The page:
The President of John Hopkins University, Ronald J. Daniels, recently overheard a conversation among students. One opined that he would have liked to have enrolled in an introductory course in philosophy, but that the demands of his major meant that “enlightenment would have to wait”, you “gotta get a job”, and that therefore he would have to sign up for a “practical” course. Such is the pressure of the sceptics of the humanities (“what use is 19th Century French literature?”) that courses in the humanities in the US are dwindling and are known in the trade as “fragile disciplines”.
I was recently talking with a very senior person from the US Treasury. In the course of the conversation he told me that the biggest problem in the Treasury was the lack of people who could write English, communicate with the Press, not to mention internally, and make the jargon of the department comprehensible. He said that good writers with a command of grammar and vocabulary were among the highest earners in this large department.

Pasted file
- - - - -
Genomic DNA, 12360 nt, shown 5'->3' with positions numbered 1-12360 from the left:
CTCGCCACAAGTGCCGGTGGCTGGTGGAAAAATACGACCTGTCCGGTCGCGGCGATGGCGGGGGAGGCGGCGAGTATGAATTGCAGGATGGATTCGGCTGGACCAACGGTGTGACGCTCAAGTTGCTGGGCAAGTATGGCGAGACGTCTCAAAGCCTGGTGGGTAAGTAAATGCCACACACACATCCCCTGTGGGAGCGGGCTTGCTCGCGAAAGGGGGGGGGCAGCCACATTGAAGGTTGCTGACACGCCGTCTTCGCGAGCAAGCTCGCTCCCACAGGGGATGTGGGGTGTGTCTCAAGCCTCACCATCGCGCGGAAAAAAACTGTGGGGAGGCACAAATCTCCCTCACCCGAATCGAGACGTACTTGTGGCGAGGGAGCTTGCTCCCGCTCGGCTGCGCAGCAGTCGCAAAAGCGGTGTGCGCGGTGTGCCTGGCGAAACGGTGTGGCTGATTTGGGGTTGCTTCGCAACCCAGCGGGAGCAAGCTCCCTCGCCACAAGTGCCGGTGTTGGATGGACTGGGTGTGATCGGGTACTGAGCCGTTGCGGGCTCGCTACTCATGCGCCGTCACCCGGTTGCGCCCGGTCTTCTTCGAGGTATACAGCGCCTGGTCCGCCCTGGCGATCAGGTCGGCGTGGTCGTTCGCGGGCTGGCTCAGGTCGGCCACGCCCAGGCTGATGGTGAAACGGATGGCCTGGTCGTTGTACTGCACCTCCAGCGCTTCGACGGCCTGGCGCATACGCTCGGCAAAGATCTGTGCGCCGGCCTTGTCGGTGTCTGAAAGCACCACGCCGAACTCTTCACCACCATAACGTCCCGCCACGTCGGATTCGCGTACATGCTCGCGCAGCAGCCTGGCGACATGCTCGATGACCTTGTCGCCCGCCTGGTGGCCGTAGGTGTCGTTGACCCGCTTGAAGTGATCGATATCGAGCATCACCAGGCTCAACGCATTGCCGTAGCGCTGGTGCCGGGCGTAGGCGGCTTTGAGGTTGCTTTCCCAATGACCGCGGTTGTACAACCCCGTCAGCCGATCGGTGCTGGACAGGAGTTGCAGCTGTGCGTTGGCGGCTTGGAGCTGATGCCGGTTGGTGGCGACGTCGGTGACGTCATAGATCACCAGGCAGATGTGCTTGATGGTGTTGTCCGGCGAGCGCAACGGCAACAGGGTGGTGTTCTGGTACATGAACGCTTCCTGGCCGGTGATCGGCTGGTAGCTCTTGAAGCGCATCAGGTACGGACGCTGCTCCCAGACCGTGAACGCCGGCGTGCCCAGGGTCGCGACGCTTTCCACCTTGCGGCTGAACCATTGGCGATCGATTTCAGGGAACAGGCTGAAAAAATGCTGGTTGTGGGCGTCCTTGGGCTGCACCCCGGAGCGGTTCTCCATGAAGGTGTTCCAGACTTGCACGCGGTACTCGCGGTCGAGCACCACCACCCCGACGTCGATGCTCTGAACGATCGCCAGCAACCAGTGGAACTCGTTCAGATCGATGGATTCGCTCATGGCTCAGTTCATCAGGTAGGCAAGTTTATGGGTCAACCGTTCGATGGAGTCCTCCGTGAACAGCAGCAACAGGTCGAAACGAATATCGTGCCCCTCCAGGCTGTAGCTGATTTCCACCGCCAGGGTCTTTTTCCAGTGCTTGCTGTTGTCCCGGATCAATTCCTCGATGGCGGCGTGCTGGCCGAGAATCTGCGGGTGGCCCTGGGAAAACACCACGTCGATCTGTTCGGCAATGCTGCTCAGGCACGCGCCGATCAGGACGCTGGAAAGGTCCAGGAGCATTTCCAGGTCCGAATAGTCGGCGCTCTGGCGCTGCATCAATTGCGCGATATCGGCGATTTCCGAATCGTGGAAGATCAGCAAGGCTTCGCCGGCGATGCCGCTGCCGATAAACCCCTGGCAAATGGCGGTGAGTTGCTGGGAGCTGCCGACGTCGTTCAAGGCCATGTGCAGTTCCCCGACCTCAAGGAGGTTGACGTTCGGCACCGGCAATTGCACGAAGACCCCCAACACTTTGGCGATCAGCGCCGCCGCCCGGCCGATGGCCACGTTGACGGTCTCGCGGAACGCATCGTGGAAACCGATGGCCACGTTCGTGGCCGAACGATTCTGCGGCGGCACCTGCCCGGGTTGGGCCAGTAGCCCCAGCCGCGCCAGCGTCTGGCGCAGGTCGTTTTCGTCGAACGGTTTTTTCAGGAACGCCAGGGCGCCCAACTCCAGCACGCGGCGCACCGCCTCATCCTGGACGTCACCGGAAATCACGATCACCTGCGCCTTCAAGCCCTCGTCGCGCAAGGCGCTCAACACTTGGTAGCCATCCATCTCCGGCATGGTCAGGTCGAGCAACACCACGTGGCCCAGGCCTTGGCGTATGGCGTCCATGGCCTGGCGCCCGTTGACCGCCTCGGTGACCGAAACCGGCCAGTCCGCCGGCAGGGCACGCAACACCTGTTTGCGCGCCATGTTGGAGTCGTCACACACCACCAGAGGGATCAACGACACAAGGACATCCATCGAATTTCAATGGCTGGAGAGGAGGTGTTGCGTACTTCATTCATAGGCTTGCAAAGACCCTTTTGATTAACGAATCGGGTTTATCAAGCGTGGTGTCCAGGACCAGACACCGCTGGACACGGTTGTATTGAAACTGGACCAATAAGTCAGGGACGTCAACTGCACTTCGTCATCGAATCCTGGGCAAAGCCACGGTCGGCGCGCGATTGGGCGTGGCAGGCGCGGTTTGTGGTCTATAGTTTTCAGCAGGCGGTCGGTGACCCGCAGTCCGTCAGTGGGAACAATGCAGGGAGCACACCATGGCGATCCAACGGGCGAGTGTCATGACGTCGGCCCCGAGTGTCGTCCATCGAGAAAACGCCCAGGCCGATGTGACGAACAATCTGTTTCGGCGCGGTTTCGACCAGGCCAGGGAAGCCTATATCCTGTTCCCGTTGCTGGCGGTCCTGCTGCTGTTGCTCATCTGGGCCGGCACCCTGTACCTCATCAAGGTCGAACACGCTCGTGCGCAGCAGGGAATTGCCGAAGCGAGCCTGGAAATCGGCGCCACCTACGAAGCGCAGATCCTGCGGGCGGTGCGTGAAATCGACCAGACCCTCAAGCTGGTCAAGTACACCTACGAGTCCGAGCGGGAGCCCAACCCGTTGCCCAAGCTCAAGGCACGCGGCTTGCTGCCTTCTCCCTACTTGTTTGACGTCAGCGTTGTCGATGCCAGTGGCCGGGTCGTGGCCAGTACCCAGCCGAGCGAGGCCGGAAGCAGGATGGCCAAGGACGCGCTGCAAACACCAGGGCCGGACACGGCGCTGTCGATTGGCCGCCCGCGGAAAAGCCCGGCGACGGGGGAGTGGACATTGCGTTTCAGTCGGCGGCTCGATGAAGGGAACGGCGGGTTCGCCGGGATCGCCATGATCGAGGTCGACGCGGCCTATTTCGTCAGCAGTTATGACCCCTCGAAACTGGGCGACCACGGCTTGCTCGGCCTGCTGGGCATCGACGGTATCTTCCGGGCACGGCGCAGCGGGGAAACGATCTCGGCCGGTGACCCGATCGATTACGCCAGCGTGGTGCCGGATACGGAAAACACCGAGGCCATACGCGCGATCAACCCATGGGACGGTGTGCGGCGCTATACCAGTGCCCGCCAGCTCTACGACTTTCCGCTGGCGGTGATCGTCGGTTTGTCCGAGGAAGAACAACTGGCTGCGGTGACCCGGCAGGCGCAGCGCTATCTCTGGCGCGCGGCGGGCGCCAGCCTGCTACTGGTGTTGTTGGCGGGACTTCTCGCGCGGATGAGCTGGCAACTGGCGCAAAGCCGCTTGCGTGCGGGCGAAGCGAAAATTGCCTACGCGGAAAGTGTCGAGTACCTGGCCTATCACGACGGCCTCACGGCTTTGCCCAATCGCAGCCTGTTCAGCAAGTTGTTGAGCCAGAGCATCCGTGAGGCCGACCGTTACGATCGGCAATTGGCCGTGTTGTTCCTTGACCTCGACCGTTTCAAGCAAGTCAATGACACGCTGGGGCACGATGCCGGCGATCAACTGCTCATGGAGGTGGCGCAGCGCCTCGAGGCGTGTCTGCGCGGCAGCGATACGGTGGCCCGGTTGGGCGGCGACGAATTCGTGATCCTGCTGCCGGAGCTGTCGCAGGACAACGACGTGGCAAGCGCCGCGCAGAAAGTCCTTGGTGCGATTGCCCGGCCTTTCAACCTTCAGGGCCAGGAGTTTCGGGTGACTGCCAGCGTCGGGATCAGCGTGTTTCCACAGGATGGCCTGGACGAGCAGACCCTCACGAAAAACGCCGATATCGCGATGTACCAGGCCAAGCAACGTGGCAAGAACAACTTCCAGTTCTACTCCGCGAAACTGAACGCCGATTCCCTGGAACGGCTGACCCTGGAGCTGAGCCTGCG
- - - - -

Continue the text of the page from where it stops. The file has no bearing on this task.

I read Modern History at University. For “history” you can resd “human motivations, national interest and mass psychology”. I ended up running a company and found history a great foundation for managing employees and customers, the two most important aspects of management. Of course, not everyone will end up managing people, but learning the technical part of a job comes after you have honed your imagination, ethical decision-making, writing skills, discernment, critical thinking, self-reflection, empathy, and tolerance. Not to mention sense of humour, without which all business can be grim.
Actually, recent studies show that those with humanities degrees are thriving in the workplace. They experience low rates of unemployment and high levels of job satisfaction. Throughout an average career the ratio between average median incomes for humanties degree holders and those with business, engineering, health and medical science degrees has been shown to narrow. As if only income matters in a lifetime.